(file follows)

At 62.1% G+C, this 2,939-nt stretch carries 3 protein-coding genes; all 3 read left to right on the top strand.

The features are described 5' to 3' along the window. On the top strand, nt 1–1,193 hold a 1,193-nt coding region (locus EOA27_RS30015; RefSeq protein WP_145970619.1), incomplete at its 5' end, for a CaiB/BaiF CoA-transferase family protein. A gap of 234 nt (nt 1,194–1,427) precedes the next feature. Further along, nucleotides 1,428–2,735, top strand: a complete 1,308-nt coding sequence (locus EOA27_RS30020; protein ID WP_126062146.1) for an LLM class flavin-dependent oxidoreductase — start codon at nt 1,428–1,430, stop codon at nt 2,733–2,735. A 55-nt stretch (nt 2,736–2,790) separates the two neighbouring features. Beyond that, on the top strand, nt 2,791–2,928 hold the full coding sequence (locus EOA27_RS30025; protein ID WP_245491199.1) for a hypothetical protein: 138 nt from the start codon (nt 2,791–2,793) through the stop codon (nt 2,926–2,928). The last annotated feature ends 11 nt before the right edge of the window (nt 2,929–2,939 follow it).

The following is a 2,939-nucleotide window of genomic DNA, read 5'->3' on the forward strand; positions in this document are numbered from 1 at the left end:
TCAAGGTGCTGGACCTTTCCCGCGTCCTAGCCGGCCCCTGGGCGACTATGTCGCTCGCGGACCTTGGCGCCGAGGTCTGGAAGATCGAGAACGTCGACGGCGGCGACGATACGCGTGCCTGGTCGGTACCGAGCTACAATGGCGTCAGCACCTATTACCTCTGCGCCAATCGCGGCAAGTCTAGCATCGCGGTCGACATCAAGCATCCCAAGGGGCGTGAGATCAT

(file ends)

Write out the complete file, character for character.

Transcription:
At 62.1% G+C, this 2,939-nt stretch carries 3 protein-coding genes; all 3 read left to right on the top strand.

The features are described 5' to 3' along the window. On the top strand, nt 1–1,193 hold a 1,193-nt coding region (locus EOA27_RS30015; RefSeq protein WP_145970619.1), incomplete at its 5' end, for a CaiB/BaiF CoA-transferase family protein. A gap of 234 nt (nt 1,194–1,427) precedes the next feature. Further along, nucleotides 1,428–2,735, top strand: a complete 1,308-nt coding sequence (locus EOA27_RS30020; protein ID WP_126062146.1) for an LLM class flavin-dependent oxidoreductase — start codon at nt 1,428–1,430, stop codon at nt 2,733–2,735. A 55-nt stretch (nt 2,736–2,790) separates the two neighbouring features. Beyond that, on the top strand, nt 2,791–2,928 hold the full coding sequence (locus EOA27_RS30025; protein ID WP_245491199.1) for a hypothetical protein: 138 nt from the start codon (nt 2,791–2,793) through the stop codon (nt 2,926–2,928). The last annotated feature ends 11 nt before the right edge of the window (nt 2,929–2,939 follow it).

The following is a 2,939-nucleotide window of genomic DNA, read 5'->3' on the forward strand; positions in this document are numbered from 1 at the left end:
TCAAGGTGCTGGACCTTTCCCGCGTCCTAGCCGGCCCCTGGGCGACTATGTCGCTCGCGGACCTTGGCGCCGAGGTCTGGAAGATCGAGAACGTCGACGGCGGCGACGATACGCGTGCCTGGTCGGTACCGAGCTACAATGGCGTCAGCACCTATTACCTCTGCGCCAATCGCGGCAAGTCTAGCATCGCGGTCGACATCAAGCATCCCAAGGGGCGTGAGATCAT